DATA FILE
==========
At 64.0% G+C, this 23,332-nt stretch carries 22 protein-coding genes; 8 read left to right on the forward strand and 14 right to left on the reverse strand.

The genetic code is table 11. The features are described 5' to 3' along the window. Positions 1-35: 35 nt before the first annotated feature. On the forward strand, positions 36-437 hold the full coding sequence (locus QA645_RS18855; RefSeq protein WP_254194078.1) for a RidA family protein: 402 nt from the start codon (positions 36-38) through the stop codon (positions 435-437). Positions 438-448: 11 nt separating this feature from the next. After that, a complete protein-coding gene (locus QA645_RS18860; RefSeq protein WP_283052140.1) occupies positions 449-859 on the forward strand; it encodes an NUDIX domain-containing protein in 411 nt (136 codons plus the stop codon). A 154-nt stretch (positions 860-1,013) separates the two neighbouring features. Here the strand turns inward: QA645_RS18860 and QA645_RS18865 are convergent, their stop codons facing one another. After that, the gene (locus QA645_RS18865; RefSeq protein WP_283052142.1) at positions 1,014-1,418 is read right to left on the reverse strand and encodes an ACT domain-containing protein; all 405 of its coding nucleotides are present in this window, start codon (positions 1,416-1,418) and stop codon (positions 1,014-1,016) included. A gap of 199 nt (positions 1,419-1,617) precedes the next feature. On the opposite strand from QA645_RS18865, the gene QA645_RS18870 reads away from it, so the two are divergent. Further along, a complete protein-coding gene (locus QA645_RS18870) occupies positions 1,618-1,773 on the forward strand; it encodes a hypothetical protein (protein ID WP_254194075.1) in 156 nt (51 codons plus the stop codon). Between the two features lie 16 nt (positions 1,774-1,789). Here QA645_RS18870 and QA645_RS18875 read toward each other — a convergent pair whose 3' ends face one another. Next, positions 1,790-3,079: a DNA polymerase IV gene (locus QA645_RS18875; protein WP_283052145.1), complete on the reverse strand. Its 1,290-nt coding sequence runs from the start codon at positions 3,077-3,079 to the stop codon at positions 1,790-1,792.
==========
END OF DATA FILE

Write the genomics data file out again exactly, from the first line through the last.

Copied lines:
At 64.0% G+C, this 23,332-nt stretch carries 22 protein-coding genes; 8 read left to right on the forward strand and 14 right to left on the reverse strand.

The genetic code is table 11. The features are described 5' to 3' along the window. Positions 1-35: 35 nt before the first annotated feature. On the forward strand, positions 36-437 hold the full coding sequence (locus QA645_RS18855; RefSeq protein WP_254194078.1) for a RidA family protein: 402 nt from the start codon (positions 36-38) through the stop codon (positions 435-437). Positions 438-448: 11 nt separating this feature from the next. After that, a complete protein-coding gene (locus QA645_RS18860; RefSeq protein WP_283052140.1) occupies positions 449-859 on the forward strand; it encodes an NUDIX domain-containing protein in 411 nt (136 codons plus the stop codon). A 154-nt stretch (positions 860-1,013) separates the two neighbouring features. Here the strand turns inward: QA645_RS18860 and QA645_RS18865 are convergent, their stop codons facing one another. After that, the gene (locus QA645_RS18865; RefSeq protein WP_283052142.1) at positions 1,014-1,418 is read right to left on the reverse strand and encodes an ACT domain-containing protein; all 405 of its coding nucleotides are present in this window, start codon (positions 1,416-1,418) and stop codon (positions 1,014-1,016) included. A gap of 199 nt (positions 1,419-1,617) precedes the next feature. On the opposite strand from QA645_RS18865, the gene QA645_RS18870 reads away from it, so the two are divergent. Further along, a complete protein-coding gene (locus QA645_RS18870) occupies positions 1,618-1,773 on the forward strand; it encodes a hypothetical protein (protein ID WP_254194075.1) in 156 nt (51 codons plus the stop codon). Between the two features lie 16 nt (positions 1,774-1,789). Here QA645_RS18870 and QA645_RS18875 read toward each other — a convergent pair whose 3' ends face one another. Next, positions 1,790-3,079: a DNA polymerase IV gene (locus QA645_RS18875; protein WP_283052145.1), complete on the reverse strand. Its 1,290-nt coding sequence runs from the start codon at positions 3,077-3,079 to the stop codon at positions 1,790-1,792.